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Karda Estra - Eve CD (album) cover


Karda Estra


Symphonic Prog

4.08 | 35 ratings

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Symphonic Prog Specialist
4 stars Few bands have impressed me lately as KARDA ESTRA, each new album I listen introduces me in a world of Symphonic blended with Ethnic Prog and wonderful atmospheres and "Eve" is not the exception.

I'm sure that some people may find them a bit soft and maybe predictable, but the beauty of the music is in the skills of the interpretation and the richness of sounds which blend perfectly with the Neo Classical root of the band, something only a talented composer like Richard Wileman can achieve.

"Eve" is based in "The Future Eve", a novel written in 1886 by Villiers de L'Isle Adam about a scientist who creates a fiancée for his fiend, some sort of Pygmalion blended with Frankenstein, a concept that fits perfectly with Wileman's obsession in the British Gothic Revival of the 19th Century.

The opener "An Ordinary Mortal" marks the style and atmosphere of the album, seems predictable and bland on a first listen, but if you concentrate, you will listen the incredible textures, the capable combination of instruments with Ileesha Bailey's voice (used as an instrument), the delicate work in the orchestration, it's really impressive, no detail has been left to luck, everything is carefully taken care of. A very good introduction for the album, please listen the fabulous work of Helen Dearnley combining with the violin with the Gothic organ in the background, amazing work.

"Andraiad" starts with a bells, acoustic guitar and oboe soft introduction, even when it's not usual to listen radical changes in KARDA ESTRA's albums, in this case the song develops faster than usual, the organ, violin and viola with some horns and ethnic instruments help to create a dramatic and tense atmosphere, another high point.

"The Pale Ray" is a short intermezzo after a long track, very close to Neo Classical with a mysterious sound and the creepy voice of Ileesha in the background, I don't know if they pretended to create a relaxing moment because the drama is always present.

"Super Electrical" starts with a tense piano solo soon followed by wind instruments, the atmosphere doesn't change, you almost feel like in Victorian England, but the unexpected happens, a couple violent changes and musical explosions occur, which is good for a change being that the track would be a bit repetitive otherwise.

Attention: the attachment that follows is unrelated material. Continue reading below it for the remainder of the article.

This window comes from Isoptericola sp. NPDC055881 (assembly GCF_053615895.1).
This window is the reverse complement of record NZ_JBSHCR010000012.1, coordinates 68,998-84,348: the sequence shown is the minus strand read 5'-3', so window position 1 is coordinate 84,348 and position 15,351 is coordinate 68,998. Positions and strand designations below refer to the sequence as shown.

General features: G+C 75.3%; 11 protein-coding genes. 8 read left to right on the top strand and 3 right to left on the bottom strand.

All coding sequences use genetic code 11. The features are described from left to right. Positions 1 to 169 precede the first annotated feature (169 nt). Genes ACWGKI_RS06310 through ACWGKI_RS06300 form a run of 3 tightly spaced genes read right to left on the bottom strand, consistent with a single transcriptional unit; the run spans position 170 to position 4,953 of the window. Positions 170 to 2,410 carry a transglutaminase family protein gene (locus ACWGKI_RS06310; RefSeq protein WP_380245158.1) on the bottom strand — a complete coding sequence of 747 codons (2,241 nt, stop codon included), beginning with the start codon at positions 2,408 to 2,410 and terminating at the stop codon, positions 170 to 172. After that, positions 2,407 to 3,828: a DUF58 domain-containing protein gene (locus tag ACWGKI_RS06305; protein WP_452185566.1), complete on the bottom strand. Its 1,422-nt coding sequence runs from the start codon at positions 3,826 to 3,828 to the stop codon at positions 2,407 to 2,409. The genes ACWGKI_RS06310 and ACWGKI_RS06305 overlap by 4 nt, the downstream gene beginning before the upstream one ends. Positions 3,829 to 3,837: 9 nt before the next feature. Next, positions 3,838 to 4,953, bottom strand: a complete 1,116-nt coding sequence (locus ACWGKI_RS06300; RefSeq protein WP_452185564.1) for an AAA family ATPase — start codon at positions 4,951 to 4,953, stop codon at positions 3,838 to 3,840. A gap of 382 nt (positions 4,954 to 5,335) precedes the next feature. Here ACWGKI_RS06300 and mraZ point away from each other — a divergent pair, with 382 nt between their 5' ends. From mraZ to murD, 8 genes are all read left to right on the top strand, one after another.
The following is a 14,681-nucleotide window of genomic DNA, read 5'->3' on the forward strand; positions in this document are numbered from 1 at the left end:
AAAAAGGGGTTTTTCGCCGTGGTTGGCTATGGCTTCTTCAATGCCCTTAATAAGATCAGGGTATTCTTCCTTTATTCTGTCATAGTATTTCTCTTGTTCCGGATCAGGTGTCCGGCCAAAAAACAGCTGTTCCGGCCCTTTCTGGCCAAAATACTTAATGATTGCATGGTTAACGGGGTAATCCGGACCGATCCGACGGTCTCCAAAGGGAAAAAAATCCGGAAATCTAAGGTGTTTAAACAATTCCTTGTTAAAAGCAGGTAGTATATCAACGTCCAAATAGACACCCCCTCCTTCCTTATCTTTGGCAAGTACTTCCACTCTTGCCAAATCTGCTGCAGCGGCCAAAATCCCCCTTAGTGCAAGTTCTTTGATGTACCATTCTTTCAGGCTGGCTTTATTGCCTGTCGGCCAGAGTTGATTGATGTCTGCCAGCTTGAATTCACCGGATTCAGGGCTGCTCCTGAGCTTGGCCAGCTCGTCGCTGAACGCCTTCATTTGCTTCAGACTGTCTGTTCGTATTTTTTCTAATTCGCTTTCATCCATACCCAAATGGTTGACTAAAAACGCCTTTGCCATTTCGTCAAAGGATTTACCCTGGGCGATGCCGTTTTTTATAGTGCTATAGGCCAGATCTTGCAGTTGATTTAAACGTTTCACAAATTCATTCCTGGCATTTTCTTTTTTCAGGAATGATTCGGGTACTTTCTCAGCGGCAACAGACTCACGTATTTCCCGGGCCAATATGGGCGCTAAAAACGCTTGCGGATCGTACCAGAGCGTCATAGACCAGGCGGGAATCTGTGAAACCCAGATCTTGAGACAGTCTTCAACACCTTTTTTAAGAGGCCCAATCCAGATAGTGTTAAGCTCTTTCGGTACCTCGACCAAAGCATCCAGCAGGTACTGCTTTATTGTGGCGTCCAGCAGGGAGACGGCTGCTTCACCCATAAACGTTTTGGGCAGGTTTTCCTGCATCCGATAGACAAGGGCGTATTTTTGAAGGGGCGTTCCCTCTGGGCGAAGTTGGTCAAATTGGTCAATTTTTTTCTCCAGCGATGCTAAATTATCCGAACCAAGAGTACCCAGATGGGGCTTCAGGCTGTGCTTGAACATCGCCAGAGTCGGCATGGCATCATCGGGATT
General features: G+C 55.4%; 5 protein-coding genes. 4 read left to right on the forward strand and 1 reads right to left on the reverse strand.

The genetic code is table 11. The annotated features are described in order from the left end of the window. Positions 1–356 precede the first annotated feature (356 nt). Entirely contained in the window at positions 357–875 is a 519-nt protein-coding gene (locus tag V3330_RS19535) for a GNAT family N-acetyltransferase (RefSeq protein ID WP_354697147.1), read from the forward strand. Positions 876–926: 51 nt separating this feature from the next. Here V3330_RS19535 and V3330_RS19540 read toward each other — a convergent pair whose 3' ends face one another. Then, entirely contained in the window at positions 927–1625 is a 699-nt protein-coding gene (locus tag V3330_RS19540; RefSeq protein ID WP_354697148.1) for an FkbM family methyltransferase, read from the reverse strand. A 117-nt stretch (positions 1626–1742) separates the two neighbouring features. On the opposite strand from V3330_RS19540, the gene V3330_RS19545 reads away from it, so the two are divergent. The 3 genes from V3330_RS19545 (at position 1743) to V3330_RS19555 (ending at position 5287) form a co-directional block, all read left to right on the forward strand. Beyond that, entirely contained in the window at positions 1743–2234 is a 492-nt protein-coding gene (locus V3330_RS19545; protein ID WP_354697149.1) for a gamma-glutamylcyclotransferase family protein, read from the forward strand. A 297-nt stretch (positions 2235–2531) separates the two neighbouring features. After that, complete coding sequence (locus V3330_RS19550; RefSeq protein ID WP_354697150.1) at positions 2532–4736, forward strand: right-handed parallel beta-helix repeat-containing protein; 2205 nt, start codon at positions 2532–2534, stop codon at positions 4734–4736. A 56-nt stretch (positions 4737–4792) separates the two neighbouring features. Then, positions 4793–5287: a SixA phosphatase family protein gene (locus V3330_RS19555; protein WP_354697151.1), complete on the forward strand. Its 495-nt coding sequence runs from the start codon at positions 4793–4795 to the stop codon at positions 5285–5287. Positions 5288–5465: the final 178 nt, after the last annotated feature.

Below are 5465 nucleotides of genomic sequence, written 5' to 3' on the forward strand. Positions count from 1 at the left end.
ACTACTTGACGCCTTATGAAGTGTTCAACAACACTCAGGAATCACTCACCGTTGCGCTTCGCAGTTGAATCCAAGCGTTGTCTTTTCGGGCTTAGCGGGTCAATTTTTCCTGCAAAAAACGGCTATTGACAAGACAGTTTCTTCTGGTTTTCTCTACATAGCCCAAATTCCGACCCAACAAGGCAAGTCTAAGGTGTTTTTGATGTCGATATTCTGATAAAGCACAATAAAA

"Eve" is the central track and it's about the central character Miss Alicia, a track that follows a subtle Waltz structure (The music of the 1800's) but the arrangements are so well done that the mysterious atmosphere is never lost, you can even listen some sort of spacey effects that blend with Illesha Bailey's voice to create a strange effect that reflects the non human characteristics of the "Future Eve". Excellent track and a very skilful composition.

"Sparks that Flash and Fall" is the longest track of the album, almost 10:30 minutes, a very weird intro prepares the listener for almost anything, but surprisingly a Church organ solo surrounds us and the band joins to create a spectacular section that combines all the instruments while keeping the atmosphere intact, the song flows gently until the end with impressive violin, piano and oboe solos.

"Eve" is closed by "Thoughts and Silences", a track that adds a nostalgic and very sad scenario, haven't read the novel so I can't guess why it was chosen, even when it's pleasant there's a strong sense of loss that invades the listener, but well, a good artist must transmit strong feelings and this is achieved.

Not hard to rate the album, is not an essential masterpiece, even when close, I would rate it with 4.5 stars but being impossible will be conservative and give 4 stars.

A great album for Classical fans, and for Symphonic geeks like me with love for the melodic side of Progressive Rock.

Ivan_Melgar_M | 4/5 |


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